Fences features a Denzel Washington who is finally directing something I can’t criticize on any level. His previous efforts – Antwone Fisher and The Great Debaters – were fair, but Fences finds him on a mission. Well, technically, it’s not a new mission. All of his previous efforts have been mission based as well, but those were efforts whose goals leaned heavily into acting as justifications for allowing Washington to sit in the director’s chair than anything else. Not so with Fences, first because no one can question Washington’s wishes at this point in his career, and second because he has a relationship with the material that extends back many years. Fences is what black cinema looks like when it’s being done by people who have mastered the craft of moviemaking behind and in front of the camera, and it has no interest in catering to white gaze. Don’t be too shocked: black film just did this with Moonlight a few months ago, so you might want to start getting used to the feeling.
Fences is arguably August Wilson’s best play. I only qualify it because The Piano Lesson also exists. In the same breath, Wilson was arguably one of the best playwrights America has ever produced. So when it comes to deciding whether or not you should go see Fences, here’s the math: the best play by one of the best playwrights is produced by one of the best acting teams that could be conceived, doing the best acting of their respective careers with material they already had great facility with.
Here is a statement that sounds like an opinion but is, in actuality, a fact: Fences is the best acting Denzel Washington has ever done. I say this having watched every frame of film the man has ever graced (or, in the case of a few even he would admit were suspect, disgraced). In Fences, he removes his traditional self-awareness and fallback tics, stretches the boundary of his tongue, uses his body, carries long passages of time by himself on numerous occasions, and his timing has never been more perfect.
Then there is Viola Davis, who makes even garbage like The Help tolerable for as long as it takes to find meme fodder. Given the script as it stands, long-suffering matriarch Rose Maxson doesn’t have a lot to play with here. She doesn’t carry as much screen time, and what time she is afforded is largely spent being a nag, a servant or crying. She is only afforded the kind of noteworthy outbursts one finds in the trailer a few times in the story, and while they are powerful moments, this isn’t largely a story about a marriage. Davis had to sell every inch of film she’s on, and she nails it, hangs it on the wall, and charges everybody admission to come see her new piece, “Making Denzel Washington invisible.” Davis is always amazing (yes, always), but in Fences she shows you what she can really do when the kids gloves are off and she’s not trying to spin gold out of the lint of forty minutes of Shonda Rimes clickbait.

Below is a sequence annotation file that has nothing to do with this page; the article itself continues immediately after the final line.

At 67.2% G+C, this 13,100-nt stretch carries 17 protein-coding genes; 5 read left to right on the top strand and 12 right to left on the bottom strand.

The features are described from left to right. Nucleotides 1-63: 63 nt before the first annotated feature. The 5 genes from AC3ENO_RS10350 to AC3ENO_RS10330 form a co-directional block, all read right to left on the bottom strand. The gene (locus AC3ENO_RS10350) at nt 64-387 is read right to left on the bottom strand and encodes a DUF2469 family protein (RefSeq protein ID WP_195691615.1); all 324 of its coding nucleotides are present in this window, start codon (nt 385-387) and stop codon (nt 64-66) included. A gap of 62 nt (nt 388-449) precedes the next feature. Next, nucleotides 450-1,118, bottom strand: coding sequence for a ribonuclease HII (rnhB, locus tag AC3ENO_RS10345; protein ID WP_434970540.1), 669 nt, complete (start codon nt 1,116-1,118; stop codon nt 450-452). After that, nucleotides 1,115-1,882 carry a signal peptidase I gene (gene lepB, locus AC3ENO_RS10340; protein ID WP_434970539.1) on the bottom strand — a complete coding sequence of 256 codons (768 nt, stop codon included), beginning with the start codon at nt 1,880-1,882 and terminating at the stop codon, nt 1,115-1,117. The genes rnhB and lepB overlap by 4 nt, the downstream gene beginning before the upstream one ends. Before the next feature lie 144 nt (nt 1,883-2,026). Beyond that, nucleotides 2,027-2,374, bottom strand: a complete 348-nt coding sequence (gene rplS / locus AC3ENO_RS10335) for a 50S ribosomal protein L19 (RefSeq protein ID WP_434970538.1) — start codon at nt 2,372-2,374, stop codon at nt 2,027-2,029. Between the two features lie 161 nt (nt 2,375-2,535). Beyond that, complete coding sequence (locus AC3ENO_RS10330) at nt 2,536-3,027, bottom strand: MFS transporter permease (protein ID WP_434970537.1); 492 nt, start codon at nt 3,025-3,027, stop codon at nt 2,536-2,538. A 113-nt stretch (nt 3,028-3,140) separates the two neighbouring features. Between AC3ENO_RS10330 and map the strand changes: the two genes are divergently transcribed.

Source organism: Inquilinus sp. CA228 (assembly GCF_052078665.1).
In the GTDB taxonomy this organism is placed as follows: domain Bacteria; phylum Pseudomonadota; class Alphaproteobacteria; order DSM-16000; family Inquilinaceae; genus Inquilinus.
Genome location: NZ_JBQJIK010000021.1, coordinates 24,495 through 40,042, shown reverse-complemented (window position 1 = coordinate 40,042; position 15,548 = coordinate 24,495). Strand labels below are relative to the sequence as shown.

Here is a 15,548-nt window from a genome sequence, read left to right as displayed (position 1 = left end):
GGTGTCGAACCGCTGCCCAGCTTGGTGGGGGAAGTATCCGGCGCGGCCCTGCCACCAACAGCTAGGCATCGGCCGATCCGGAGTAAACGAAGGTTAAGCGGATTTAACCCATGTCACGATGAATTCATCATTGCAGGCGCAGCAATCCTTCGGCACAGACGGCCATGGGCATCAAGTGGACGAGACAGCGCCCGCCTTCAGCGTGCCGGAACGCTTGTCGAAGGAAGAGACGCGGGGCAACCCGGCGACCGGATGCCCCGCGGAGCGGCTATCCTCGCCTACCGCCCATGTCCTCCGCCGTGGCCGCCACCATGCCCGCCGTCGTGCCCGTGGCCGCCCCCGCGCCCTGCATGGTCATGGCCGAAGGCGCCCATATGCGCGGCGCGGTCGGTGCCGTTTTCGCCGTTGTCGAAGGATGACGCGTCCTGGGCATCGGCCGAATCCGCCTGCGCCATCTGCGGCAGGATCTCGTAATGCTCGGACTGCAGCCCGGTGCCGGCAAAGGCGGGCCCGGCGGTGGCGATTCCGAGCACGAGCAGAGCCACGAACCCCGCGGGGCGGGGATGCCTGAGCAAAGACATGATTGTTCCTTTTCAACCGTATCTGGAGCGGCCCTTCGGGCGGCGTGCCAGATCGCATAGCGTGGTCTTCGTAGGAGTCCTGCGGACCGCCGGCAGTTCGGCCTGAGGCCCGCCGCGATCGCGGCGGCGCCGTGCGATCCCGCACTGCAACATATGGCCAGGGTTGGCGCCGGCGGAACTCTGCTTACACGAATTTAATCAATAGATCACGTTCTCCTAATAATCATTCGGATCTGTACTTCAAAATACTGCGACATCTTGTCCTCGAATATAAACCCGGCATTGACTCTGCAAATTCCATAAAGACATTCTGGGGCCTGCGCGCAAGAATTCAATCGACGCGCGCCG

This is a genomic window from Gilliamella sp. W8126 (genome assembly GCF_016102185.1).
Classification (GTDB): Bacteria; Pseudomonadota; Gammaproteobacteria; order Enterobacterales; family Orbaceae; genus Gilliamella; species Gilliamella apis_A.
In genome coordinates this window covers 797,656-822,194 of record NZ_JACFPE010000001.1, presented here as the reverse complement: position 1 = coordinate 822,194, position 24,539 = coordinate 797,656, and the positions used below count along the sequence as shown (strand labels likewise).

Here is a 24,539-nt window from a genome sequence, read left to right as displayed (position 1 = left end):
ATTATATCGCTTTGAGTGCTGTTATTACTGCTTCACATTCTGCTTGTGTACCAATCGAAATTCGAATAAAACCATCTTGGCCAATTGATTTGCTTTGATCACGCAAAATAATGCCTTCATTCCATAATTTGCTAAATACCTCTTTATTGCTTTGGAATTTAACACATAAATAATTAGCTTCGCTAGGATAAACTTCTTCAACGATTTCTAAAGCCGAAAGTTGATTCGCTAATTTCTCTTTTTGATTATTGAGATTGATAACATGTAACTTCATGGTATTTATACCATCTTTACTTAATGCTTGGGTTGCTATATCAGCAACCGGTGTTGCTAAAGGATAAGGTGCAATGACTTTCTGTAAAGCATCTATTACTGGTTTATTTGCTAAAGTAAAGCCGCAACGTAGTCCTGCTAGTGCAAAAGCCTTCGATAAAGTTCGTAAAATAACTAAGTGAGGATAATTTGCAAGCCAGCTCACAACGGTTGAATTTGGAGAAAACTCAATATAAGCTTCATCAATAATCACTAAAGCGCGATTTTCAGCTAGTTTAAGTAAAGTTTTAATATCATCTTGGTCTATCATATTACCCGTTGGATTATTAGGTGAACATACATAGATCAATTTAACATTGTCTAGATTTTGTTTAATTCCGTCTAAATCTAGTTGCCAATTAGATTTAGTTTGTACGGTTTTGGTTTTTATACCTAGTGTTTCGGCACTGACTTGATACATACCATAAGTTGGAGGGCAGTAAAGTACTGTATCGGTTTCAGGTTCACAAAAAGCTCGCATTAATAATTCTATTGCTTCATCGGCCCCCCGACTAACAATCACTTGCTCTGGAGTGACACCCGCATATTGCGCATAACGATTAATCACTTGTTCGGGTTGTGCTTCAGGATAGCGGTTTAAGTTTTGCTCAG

You don’t really ever forget that Fences was first a play, but that’s not a distraction in this translation. The scenery is intimate because the story is intimate, rarely breaking out of the setting of the Maxson household. The whole exercise feels like peeping in on actual home, learning its spaces and rules, subscribing to the mythology presented in its tchotchkes and sly religious iconography, and the gravity of its inhabitants. You are charmed almost wholesale by Washington’s patriarch, knowing that beneath his Miller Time veneer, a sad and brutal storm is coming.
Fences is ultimately a story about a man struggling with a lifetime of the results of toxic masculinity, a glaring warning sign disguised as a coming of age story that picks apart a man created by an unjust world that refused troy Maxson’s gifts and potential in his youth, trapping him in his emotions and understanding of the world, and whom circumstance saw fit to make something else.
There are a lot of non-film statements that Fences makes beyond the tale it tells. #OscarSoWhite will be revisited when nomination time rolls around in a couple of months, and by my count, this film is due a minimum of five nods. Fences is what happens when black artists eschew the white gaze, or rather, what happens when they do and also have the means to play ball at the same level. It is the kind of film black writers design and black actors want to act in, but are rarely afforded opportunities to do so. Washington has taken it upon himself, late in his career, to make the films with every resource he has at his disposal, and Fences is a masterstroke of not only cinematic proportions, but political ones as well.